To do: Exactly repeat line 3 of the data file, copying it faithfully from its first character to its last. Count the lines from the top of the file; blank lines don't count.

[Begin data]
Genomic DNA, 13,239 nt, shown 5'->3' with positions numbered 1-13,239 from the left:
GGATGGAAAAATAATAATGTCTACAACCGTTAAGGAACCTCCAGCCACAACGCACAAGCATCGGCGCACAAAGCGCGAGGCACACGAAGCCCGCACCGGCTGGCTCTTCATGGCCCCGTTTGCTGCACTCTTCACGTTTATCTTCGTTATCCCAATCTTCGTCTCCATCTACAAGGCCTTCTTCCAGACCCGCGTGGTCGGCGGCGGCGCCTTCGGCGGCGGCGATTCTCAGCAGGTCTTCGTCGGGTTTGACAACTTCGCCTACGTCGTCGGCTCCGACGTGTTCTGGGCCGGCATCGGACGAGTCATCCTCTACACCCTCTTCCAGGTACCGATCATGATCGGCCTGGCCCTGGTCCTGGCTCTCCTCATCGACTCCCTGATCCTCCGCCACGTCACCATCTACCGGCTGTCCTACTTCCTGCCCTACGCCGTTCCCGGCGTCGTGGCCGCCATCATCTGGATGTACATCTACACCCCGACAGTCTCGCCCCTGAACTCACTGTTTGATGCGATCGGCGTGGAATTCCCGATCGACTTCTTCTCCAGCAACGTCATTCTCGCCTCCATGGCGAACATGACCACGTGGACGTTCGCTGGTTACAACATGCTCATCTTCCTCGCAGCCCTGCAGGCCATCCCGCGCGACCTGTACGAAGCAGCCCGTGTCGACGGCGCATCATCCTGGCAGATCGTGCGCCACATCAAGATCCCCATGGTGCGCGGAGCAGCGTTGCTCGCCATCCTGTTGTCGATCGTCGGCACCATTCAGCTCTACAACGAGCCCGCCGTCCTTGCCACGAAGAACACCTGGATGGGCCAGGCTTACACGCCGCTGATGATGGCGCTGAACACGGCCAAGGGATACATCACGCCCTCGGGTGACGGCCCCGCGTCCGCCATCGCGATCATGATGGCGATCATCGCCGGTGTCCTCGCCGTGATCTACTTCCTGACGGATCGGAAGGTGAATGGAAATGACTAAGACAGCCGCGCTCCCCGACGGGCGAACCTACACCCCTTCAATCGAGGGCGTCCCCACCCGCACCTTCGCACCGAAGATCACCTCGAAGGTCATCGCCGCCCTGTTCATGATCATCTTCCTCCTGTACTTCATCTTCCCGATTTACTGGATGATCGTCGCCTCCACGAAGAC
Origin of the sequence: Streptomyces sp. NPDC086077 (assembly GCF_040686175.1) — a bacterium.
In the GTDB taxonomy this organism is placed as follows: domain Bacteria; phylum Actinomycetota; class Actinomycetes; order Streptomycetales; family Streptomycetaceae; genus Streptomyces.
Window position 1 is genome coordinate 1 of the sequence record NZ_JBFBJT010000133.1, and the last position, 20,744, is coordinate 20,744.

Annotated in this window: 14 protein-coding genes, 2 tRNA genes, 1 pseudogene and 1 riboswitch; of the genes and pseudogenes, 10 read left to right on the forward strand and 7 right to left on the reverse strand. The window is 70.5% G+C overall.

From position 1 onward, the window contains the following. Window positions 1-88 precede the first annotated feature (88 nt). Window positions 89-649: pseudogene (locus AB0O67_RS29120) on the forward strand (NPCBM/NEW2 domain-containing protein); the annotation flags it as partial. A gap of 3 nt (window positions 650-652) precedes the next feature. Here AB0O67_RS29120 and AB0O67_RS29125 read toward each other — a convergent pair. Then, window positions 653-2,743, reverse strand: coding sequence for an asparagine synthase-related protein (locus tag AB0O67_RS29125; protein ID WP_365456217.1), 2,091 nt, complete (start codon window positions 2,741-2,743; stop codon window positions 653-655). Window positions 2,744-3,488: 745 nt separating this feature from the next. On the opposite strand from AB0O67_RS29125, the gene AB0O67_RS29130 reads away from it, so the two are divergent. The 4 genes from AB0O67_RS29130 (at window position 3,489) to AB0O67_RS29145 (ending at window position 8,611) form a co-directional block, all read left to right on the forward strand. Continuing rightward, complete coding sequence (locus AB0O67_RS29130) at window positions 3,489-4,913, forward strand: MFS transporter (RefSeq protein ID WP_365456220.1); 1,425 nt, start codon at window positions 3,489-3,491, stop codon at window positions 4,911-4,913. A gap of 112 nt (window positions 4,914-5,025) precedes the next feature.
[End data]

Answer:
Origin of the sequence: Streptomyces sp. NPDC086077 (assembly GCF_040686175.1) — a bacterium.